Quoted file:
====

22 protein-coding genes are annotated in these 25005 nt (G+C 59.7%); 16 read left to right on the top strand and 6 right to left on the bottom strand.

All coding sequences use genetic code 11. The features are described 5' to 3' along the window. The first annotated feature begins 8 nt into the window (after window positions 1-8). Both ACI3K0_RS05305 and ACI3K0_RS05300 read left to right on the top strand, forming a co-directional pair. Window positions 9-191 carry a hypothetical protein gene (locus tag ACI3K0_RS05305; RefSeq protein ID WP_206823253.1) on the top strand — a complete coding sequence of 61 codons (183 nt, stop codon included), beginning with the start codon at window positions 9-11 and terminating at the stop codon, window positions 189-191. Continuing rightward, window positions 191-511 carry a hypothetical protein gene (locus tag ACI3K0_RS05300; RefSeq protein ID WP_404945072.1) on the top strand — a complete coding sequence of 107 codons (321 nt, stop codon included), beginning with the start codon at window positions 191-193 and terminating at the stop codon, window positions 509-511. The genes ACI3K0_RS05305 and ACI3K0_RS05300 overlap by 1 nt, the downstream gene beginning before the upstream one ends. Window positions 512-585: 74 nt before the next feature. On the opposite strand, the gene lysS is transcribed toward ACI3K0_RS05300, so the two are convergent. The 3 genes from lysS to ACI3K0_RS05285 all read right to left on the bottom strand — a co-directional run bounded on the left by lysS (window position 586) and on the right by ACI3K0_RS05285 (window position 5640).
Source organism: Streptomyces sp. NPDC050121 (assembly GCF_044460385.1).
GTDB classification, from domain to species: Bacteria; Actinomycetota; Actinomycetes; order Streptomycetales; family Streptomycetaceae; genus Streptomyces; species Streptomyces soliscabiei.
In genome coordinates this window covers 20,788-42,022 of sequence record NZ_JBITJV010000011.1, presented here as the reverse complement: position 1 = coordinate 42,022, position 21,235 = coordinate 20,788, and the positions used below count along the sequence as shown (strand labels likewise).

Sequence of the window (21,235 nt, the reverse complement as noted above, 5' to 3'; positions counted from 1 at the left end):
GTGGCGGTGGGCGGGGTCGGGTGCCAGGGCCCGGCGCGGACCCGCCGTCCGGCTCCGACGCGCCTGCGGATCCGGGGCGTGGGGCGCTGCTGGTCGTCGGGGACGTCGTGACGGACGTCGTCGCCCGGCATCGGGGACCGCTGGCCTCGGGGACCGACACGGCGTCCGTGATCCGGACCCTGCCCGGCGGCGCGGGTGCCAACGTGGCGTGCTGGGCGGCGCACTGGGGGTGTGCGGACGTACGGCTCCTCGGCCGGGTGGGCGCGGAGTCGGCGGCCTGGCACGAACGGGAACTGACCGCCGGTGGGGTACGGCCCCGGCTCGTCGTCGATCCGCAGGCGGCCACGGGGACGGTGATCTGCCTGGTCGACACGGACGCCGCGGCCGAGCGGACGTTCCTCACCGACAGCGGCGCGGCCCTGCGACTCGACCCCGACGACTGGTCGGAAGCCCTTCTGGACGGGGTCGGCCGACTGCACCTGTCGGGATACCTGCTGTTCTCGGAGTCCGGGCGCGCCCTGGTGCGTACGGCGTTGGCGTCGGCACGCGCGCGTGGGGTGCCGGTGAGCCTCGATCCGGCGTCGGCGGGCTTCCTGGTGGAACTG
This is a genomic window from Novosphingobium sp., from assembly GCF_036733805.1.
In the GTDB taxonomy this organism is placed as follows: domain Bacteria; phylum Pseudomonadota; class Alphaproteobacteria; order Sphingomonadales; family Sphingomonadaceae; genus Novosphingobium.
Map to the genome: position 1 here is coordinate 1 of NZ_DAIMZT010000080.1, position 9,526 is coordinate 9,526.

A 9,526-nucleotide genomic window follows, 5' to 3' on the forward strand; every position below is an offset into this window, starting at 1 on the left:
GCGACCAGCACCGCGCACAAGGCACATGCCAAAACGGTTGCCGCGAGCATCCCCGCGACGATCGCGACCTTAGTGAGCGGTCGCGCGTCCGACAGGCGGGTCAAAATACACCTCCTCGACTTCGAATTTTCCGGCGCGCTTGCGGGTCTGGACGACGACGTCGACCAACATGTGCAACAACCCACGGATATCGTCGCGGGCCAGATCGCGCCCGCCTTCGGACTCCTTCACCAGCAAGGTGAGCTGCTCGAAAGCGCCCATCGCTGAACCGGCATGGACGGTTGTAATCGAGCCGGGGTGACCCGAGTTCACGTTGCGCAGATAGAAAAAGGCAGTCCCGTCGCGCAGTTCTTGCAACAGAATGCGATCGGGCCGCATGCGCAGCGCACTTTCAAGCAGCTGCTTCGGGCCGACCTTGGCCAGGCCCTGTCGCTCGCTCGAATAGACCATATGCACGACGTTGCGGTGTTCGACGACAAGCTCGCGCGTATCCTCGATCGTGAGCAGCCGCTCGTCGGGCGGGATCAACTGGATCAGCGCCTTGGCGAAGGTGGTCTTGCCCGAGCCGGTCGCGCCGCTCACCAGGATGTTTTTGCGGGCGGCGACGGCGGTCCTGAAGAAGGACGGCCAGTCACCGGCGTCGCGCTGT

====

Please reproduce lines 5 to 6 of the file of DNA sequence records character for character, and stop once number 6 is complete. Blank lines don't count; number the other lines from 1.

In genome coordinates this window covers 20,788-42,022 of sequence record NZ_JBITJV010000011.1, presented here as the reverse complement: position 1 = coordinate 42,022, position 21,235 = coordinate 20,788, and the positions used below count along the sequence as shown (strand labels likewise).

Sequence of the window (21,235 nt, the reverse complement as noted above, 5' to 3'; positions counted from 1 at the left end):